Segmented, filamentous bacteria (SFBs) are autochthonous, apathogenic inhabitants of the ileum of various animal species. Outbred Swiss (Cpb:SE) mice have significantly higher degrees of SFB colonization than do inbred BALB/c mice. The present studies were carried out to identify determinants of this strain difference. In a cross-fostering experiment it was shown that SFB colonization of the pups is determined by the strain of the pups themselves rather than by the strain of the nursing dam. Thus, maternal effects may not be involved in SFB colonization. In a cross-infecting experiment using germ-free and SFB-positive animals of the two mouse strains, it was found that ileal SFB colonization is determined by host characteristics rather than by origin of the SFBs. Thus, SFBs that are specific for a given mouse strain may not exist in the two strains of mice. It is concluded that the mouse strain difference in SFB colonization is determined by host characteristics, which probably have a genetic basis.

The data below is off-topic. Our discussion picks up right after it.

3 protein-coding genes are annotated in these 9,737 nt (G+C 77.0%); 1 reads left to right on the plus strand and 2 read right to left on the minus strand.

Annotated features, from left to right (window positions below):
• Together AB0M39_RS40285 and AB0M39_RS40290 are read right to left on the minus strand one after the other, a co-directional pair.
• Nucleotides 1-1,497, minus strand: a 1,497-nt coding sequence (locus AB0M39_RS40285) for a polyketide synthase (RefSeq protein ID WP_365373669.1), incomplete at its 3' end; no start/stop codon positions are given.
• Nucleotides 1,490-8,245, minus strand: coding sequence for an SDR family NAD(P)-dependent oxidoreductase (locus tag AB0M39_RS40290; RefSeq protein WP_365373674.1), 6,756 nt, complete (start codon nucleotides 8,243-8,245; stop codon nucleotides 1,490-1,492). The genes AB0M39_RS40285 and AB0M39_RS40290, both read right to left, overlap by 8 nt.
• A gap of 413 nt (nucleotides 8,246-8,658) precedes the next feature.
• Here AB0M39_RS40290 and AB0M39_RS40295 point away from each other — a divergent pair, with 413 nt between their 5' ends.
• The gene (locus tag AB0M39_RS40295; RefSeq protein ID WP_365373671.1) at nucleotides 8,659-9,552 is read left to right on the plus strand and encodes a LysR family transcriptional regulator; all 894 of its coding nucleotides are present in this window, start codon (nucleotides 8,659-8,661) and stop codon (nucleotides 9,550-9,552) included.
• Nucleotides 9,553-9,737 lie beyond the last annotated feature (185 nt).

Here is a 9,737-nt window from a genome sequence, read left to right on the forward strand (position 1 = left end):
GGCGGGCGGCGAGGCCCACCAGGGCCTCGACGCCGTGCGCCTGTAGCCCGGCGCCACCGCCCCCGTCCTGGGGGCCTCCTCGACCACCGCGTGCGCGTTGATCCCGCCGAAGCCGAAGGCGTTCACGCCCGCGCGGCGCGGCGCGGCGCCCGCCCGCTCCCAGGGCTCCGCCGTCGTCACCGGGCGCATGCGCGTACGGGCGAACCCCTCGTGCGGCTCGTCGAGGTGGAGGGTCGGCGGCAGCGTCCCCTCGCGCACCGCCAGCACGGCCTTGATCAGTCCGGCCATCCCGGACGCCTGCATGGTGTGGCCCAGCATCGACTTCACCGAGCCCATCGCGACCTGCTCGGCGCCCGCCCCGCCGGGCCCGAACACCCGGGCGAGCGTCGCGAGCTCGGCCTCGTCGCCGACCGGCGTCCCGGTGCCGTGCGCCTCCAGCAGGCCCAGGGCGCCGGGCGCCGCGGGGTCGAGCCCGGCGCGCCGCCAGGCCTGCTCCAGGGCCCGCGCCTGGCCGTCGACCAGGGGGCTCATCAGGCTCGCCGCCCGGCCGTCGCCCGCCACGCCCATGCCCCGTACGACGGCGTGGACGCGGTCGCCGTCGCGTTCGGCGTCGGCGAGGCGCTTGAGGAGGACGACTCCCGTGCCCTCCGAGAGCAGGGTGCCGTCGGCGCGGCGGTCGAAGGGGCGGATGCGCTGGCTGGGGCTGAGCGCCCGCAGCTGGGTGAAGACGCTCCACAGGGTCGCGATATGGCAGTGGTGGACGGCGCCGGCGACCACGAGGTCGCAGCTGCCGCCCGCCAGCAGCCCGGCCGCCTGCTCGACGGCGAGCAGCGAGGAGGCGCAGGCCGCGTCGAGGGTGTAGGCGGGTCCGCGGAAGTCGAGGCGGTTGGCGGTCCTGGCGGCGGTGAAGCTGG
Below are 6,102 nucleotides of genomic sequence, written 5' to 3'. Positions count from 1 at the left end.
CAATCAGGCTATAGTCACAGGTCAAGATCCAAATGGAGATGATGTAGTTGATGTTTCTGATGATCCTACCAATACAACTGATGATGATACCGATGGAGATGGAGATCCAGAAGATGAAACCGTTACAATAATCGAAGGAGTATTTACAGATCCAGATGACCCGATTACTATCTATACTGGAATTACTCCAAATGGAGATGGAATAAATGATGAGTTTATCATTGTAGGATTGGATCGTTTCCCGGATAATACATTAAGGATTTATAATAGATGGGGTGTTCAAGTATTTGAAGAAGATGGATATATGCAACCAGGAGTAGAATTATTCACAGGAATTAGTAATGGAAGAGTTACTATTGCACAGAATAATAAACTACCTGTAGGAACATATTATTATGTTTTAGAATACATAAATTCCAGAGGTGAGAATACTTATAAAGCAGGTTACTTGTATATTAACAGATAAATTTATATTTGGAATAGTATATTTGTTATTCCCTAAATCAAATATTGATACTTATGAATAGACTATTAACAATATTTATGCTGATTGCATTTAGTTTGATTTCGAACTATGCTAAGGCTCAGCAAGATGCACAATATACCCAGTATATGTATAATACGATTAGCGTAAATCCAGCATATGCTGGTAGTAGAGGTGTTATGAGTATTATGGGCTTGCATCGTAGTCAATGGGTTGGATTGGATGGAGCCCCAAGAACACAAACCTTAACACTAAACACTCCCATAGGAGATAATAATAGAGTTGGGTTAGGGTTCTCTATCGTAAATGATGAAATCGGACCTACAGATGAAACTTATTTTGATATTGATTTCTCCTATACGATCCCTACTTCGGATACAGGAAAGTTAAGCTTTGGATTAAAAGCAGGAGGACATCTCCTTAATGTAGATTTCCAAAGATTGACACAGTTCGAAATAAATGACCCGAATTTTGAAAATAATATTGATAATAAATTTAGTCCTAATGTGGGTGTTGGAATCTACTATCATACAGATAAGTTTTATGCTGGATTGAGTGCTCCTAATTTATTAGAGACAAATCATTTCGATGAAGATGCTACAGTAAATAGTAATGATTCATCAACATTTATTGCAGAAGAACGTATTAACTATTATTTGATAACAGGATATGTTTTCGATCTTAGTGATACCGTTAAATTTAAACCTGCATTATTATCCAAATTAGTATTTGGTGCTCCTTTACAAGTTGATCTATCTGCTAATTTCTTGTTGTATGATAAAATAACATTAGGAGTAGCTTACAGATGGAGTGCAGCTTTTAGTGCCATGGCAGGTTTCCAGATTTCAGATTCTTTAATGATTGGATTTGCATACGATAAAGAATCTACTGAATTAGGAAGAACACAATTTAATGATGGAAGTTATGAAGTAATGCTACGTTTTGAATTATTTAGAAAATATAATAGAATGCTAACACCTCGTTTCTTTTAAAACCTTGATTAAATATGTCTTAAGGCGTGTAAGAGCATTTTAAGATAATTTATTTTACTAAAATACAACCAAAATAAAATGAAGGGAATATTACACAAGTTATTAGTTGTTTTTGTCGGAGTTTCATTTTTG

|Journal||Journal of experimental animal science|
|Publication status||Published - 1992|